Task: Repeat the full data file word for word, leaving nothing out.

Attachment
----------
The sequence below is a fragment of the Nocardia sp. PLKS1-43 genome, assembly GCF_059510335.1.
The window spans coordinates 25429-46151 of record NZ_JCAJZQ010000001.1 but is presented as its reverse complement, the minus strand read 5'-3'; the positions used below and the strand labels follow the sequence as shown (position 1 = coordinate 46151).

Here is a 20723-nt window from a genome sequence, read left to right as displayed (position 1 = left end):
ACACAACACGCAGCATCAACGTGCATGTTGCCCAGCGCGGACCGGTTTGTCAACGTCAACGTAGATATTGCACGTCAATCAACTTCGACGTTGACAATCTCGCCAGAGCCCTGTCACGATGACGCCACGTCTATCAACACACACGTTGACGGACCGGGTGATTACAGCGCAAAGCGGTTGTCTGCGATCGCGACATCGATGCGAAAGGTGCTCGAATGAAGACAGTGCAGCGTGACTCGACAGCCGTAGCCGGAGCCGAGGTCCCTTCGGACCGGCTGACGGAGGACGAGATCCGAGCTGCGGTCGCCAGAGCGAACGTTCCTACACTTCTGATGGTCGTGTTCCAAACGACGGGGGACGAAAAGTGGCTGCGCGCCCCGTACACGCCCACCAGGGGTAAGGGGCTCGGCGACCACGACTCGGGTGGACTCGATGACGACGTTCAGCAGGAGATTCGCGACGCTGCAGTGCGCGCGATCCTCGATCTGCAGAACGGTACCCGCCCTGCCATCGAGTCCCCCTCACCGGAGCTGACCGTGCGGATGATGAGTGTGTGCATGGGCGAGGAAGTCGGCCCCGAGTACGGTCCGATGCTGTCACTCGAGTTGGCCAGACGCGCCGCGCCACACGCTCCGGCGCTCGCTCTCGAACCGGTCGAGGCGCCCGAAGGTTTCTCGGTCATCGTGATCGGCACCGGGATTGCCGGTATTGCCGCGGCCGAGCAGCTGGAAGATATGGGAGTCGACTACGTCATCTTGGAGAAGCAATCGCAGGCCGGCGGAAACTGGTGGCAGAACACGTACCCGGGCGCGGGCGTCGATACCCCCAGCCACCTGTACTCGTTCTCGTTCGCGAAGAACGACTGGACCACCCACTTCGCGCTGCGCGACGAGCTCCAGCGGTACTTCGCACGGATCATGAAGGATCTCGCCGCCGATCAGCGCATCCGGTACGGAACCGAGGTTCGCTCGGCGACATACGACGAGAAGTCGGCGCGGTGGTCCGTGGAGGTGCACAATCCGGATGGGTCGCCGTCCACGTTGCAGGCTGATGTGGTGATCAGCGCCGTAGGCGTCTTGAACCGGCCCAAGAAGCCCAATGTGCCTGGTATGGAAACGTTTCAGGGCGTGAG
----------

The sequence below is a fragment of the Nocardia sp. PLKS1-43 genome, assembly GCF_059510335.1.
The window spans coordinates 25429-46151 of record NZ_JCAJZQ010000001.1 but is presented as its reverse complement, the minus strand read 5'-3'; the positions used below and the strand labels follow the sequence as shown (position 1 = coordinate 46151).

Here is a 20723-nt window from a genome sequence, read left to right as displayed (position 1 = left end):
ACACAACACGCAGCATCAACGTGCATGTTGCCCAGCGCGGACCGGTTTGTCAACGTCAACGTAGATATTGCACGTCAATCAACTTCGACGTTGACAATCTCGCCAGAGCCCTGTCACGATGACGCCACGTCTATCAACACACACGTTGACGGACCGGGTGATTACAGCGCAAAGCGGTTGTCTGCGATCGCGACATCGATGCGAAAGGTGCTCGAATGAAGACAGTGCAGCGTGACTCGACAGCCGTAGCCGGAGCCGAGGTCCCTTCGGACCGGCTGACGGAGGACGAGATCCGAGCTGCGGTCGCCAGAGCGAACGTTCCTACACTTCTGATGGTCGTGTTCCAAACGACGGGGGACGAAAAGTGGCTGCGCGCCCCGTACACGCCCACCAGGGGTAAGGGGCTCGGCGACCACGACTCGGGTGGACTCGATGACGACGTTCAGCAGGAGATTCGCGACGCTGCAGTGCGCGCGATCCTCGATCTGCAGAACGGTACCCGCCCTGCCATCGAGTCCCCCTCACCGGAGCTGACCGTGCGGATGATGAGTGTGTGCATGGGCGAGGAAGTCGGCCCCGAGTACGGTCCGATGCTGTCACTCGAGTTGGCCAGACGCGCCGCGCCACACGCTCCGGCGCTCGCTCTCGAACCGGTCGAGGCGCCCGAAGGTTTCTCGGTCATCGTGATCGGCACCGGGATTGCCGGTATTGCCGCGGCCGAGCAGCTGGAAGATATGGGAGTCGACTACGTCATCTTGGAGAAGCAATCGCAGGCCGGCGGAAACTGGTGGCAGAACACGTACCCGGGCGCGGGCGTCGATACCCCCAGCCACCTGTACTCGTTCTCGTTCGCGAAGAACGACTGGACCACCCACTTCGCGCTGCGCGACGAGCTCCAGCGGTACTTCGCACGGATCATGAAGGATCTCGCCGCCGATCAGCGCATCCGGTACGGAACCGAGGTTCGCTCGGCGACATACGACGAGAAGTCGGCGCGGTGGTCCGTGGAGGTGCACAATCCGGATGGGTCGCCGTCCACGTTGCAGGCTGATGTGGTGATCAGCGCCGTAGGCGTCTTGAACCGGCCCAAGAAGCCCAATGTGCCTGGTATGGAAACGTTTCAGGGCGTGAG